Google Analytics will it DOMINATE the analytics space?

This post over at iMediaconnection by Brandt Dainow has really resonated with me.

The premise is that Google Analytics is going to DOMINATE the web analytics business, and while I do not agree with every point, there are several VERY valid ones. One great point is this:

What Google has done is simply take every feature in every product on the market and put them all into one system, and then make it available for free.

Not EVERY feature, but most of the ones that matter and/or people care about are here and are EASY to get to. Today I have logged into the following analytics systems to extranet custom data for reports: • Omniture • Webtrends • NetTracker / NetInsight • Google Analytics

When I look at the data most of our clients need to make decisions, Google analytics gets 95% of them, and it is FREE! The hard part is do you want your data stored by a company who offers a service for free, will it always be free? What happens if Google starts looking for cost cutting measures and abandons improvements on the analytics platform? Where does that leave you? Those questions don't scare me though.

While those are a few minor questions, when I look at the man & woman hours spent on licensing and implementation of the web analytics tools above, then log into Google analytics as get everything I need, it really makes me scratch my head.

Why would I pay 10-20k for data I can get for free?

I don't see why most companies (well maybe except for the BIG publishers and retailers) wouldn't first start with Google Analytics and see if they are able to get the information that they need to make good decisions. Guess what, if you find that Google Analytics doesn't get you the information you seek, then you now have checklist of things to ask the next vendor, instead of buying blind.

The web analytics buyer can also see if the 5% reporting they get through a different tool is worth the costs. The value is NEVER in the tool, it is in the interpretation of the tool. As Brandt sees, consulting & interpreting the data and helping clients trim costs or grow is where the value is, whatever tools give me the insights I need and am confident in at the best cost is the one I will use.

Marketingpilgrim author Jordan McCollum summarizes a great study done by web analytics demystified titled “ The Problem with Free Analytics” I think the issue with this approach is a bit of a self fulfilling prophecy. 1 - People in general have a VERY hard time believing FREE (or cheap) can be as good as paid:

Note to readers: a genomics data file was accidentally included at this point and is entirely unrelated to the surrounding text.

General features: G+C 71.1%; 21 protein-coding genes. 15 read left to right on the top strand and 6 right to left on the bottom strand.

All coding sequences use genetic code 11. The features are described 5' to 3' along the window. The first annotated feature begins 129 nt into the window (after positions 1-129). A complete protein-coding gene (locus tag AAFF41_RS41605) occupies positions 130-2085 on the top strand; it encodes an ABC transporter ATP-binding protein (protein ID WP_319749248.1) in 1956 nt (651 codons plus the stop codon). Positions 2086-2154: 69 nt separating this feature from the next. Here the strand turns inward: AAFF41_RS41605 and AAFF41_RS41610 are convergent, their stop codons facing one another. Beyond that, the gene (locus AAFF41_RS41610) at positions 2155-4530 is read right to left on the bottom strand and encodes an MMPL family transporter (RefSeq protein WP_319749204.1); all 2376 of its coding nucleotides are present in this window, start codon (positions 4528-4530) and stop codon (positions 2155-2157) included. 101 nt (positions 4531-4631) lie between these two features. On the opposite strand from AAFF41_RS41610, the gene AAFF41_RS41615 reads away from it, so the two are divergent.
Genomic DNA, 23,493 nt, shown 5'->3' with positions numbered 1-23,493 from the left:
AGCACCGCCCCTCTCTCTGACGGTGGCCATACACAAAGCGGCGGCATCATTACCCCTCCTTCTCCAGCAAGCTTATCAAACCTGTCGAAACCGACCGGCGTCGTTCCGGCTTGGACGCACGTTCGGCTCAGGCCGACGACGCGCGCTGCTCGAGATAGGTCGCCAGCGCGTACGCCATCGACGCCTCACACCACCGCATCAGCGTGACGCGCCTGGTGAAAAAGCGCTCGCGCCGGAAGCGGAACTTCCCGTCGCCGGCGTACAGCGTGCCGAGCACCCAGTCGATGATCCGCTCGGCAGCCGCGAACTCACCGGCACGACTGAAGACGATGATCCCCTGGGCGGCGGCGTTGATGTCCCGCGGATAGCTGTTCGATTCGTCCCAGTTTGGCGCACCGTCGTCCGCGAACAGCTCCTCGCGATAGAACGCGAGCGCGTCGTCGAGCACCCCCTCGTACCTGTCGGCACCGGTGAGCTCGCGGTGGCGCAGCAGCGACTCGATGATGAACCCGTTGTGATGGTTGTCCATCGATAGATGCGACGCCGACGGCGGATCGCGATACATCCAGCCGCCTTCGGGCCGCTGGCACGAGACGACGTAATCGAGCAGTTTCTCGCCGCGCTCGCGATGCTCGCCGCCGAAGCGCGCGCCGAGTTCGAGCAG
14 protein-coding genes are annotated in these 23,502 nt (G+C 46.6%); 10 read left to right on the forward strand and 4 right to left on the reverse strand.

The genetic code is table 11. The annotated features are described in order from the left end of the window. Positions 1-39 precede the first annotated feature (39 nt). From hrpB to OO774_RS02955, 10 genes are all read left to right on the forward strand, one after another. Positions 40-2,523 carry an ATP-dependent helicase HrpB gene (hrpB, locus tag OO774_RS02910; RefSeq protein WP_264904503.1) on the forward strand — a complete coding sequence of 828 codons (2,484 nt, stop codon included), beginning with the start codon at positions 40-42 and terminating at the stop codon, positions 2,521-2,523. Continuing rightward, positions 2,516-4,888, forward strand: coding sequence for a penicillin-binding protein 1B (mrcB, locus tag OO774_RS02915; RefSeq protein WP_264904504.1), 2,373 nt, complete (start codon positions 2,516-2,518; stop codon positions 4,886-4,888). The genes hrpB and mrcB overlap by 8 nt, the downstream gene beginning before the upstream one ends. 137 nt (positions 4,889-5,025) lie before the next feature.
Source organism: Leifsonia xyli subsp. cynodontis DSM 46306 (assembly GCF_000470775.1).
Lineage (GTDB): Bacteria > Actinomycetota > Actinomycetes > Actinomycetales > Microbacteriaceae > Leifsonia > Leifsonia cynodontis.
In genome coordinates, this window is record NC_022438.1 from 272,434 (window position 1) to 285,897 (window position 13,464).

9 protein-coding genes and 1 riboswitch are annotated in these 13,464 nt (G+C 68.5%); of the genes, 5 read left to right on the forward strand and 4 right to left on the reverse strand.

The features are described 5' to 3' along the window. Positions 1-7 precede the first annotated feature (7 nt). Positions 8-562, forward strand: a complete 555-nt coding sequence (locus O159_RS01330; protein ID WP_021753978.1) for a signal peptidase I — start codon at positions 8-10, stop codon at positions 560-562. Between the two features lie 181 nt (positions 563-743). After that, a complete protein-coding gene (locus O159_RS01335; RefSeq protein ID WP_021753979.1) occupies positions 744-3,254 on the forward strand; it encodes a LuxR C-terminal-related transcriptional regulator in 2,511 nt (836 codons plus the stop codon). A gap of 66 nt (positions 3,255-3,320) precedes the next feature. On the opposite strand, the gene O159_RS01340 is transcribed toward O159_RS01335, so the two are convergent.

a. Ask your teenager to wear Levi jeans, they'll say NO WAY! Take the same jeans and throw Diesel, AG, or Lucky on them and you've made a best friend. Same jeans, different price point.

2 - People who are paying big sums of $$ have an incentive to discount free tools so their bosses don't ask them why they are spending real money on a tool that could get them the same info for little cost.

3 - One of the take aways that threw me a bit was: “There appears to be a very strong correlation between a lack of investment in web analytics technology and a sub-optimal use of web analytics.”

a. Remember how lack of investment used to work for perception of web technologies. Apache was FREE, Mysql was FREE, Linux FREE, PHP was FREE and people tried time and time again to make us think that “lack of investment” equated to sub-optimal performance, heck they still do. Yet IBM is has over 15,000 Linux support agreements, yes, the value is in support and people, not always in the hardware.

b. I may be one of the few here, but I think putting me in a Nascar doesn't make me a good Nascar driver in the same way that buying an expensive web analytics tool doesn't make someone a good web analyst.

c. Umm....FIREFOX?

At the end of the day web analytics is a TOOL. While I am NOT one of those people who looks at a car as just a way to get from point A to point B, I know a lot of folks who do. And to those folks the bells and whistles of the New BMW 335 just don't resonate when they are trying to get from point A to Point B. I challenge more of you to stop thinking that the company that posts the most whitepapers and has the most user conferences is the BEST SOLUTION for your web analytics needs. Start your web analytics search by getting a better grasp on what you need to know about your site to make good decisions then start seeking out the right match based on your needs. Google Analytics is not for everyone, but shouldn't you make that judgment based on what your needs are and not on some marketing brochure or whitepaper?

Here are a couple of other recommended resources on the differences between web analytics systems:

SEO Brien's web analytics comparison (Resource no longer exists)

Web analytics shootout

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Wil Reynolds
Wil Reynolds
CEO & Vice President